Sociological practitioners are public or applied sociologists who apply theories, research, and methods to bring about social change (Bruhn and Rebach 2007). As a practitioner, you will be involved in planning and implementing problem-solving interventions to improve the lives of others by examining social situations and understanding how they are organized. Practitioners use their training, skills, and knowledge to provide clients (e.g., individuals, groups, or organizations) information or data about the social condition or problem and areas for improvement. Clients then use the data, with or without direct involvement of the practitioner, to plan and develop policies or programs for change. Practitioners may also play a role in monitoring and evaluating the effectiveness of policies and programs to guide their development and progress towards identified goals.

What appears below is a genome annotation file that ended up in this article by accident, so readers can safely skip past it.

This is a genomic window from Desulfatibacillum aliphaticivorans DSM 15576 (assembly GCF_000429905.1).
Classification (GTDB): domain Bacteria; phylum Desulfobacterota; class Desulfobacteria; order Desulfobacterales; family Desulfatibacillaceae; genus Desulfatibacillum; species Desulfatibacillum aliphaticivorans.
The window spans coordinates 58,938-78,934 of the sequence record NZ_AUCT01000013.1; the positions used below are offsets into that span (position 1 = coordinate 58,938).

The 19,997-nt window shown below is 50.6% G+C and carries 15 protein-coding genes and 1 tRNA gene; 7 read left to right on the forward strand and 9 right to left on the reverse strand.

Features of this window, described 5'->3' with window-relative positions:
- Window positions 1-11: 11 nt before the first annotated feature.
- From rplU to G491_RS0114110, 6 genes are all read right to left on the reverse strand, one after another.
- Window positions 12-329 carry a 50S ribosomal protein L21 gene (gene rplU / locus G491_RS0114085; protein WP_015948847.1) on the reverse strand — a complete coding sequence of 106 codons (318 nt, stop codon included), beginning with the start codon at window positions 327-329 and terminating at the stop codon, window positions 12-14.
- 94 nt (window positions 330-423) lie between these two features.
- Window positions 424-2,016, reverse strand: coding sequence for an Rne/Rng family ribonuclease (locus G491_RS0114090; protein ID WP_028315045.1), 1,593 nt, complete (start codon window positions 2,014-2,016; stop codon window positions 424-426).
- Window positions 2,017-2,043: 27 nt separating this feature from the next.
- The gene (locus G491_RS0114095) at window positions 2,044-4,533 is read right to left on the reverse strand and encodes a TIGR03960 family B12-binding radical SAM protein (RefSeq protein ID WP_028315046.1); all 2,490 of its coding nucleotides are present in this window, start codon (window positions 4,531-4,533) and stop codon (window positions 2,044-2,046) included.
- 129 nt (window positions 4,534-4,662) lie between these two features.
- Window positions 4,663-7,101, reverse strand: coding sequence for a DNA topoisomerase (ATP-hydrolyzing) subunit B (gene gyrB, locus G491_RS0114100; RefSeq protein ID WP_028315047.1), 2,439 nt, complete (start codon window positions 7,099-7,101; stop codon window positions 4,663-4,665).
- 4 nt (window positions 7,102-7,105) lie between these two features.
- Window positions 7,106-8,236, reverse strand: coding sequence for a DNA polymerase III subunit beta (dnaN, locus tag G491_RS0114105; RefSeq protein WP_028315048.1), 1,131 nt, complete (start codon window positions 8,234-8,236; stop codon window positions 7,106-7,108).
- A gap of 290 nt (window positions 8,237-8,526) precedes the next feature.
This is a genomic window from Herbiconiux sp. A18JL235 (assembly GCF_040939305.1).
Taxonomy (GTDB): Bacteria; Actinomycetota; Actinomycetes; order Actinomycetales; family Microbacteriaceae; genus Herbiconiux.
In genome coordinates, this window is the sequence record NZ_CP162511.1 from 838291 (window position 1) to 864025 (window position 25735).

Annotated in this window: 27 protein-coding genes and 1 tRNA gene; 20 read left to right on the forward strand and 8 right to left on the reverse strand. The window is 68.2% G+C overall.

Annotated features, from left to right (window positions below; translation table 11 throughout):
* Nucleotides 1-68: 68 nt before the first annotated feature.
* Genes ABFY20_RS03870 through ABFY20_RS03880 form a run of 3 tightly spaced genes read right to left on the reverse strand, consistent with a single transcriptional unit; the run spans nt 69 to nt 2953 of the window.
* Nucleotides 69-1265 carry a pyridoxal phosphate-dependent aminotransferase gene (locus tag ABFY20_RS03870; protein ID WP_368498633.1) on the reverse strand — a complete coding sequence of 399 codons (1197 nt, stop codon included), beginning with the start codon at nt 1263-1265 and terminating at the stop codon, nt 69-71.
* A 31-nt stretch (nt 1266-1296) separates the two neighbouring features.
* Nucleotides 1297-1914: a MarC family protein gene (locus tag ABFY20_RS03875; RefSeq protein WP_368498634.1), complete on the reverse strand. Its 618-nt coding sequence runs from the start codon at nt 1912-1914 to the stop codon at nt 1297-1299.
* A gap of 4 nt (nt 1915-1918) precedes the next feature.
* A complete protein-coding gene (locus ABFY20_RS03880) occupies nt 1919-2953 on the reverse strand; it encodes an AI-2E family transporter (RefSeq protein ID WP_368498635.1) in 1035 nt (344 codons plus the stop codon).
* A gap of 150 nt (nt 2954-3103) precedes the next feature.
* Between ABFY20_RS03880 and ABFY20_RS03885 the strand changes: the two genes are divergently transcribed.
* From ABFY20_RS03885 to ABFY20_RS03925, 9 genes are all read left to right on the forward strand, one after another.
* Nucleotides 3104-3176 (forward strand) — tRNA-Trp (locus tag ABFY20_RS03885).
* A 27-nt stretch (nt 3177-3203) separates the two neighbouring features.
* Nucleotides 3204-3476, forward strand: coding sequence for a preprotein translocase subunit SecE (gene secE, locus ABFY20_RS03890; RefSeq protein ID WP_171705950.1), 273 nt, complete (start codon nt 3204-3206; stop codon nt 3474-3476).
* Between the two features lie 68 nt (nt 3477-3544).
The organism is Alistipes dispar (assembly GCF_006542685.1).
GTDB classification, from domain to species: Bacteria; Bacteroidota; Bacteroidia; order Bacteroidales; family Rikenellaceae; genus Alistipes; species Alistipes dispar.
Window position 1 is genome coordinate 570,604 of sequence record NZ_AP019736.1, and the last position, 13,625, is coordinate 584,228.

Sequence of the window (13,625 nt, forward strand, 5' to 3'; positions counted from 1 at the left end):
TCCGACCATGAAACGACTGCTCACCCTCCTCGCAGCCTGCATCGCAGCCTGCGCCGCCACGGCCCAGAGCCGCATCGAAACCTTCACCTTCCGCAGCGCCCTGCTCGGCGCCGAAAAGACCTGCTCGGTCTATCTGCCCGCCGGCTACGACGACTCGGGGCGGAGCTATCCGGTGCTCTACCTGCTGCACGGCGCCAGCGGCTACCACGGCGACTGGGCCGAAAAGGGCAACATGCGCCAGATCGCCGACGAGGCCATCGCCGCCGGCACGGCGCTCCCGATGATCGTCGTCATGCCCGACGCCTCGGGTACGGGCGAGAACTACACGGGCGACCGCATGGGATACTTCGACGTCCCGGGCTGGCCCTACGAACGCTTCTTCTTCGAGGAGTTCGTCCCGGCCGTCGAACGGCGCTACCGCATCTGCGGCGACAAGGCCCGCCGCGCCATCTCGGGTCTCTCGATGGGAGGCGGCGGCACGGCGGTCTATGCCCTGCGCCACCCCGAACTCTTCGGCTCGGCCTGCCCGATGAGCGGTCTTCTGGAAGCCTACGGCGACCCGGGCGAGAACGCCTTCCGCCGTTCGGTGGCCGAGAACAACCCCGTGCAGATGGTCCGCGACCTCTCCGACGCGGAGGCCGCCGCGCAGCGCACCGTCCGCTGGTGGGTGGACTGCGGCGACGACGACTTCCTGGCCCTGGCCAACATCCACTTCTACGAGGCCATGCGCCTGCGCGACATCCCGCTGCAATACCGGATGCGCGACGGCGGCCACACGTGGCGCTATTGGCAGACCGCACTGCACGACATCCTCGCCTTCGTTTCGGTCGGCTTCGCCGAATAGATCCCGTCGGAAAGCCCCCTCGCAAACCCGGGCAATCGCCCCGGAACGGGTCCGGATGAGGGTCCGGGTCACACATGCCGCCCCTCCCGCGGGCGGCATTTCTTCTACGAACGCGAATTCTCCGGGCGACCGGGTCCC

A sociological practitioner is an active, ongoing agent of intervention and change (Bruhn and Rebach 2007). Sociological practitioners are one kind of interventionists among other professionals (e.g., social workers, therapists, physicians, probation officers, etc.) working on social problems. One of the most important competencies required in sociological practice, as with other interventionists, is the working relationship between practitioner and client (e.g., individuals, groups, or organizations). The overall outcomes of intervention and change rely on the trust, confidence, cooperation, and motivation of those working to improve or address the problem. Intervention and change are a process requiring collective action and collaboration among practitioners and clients to gain results.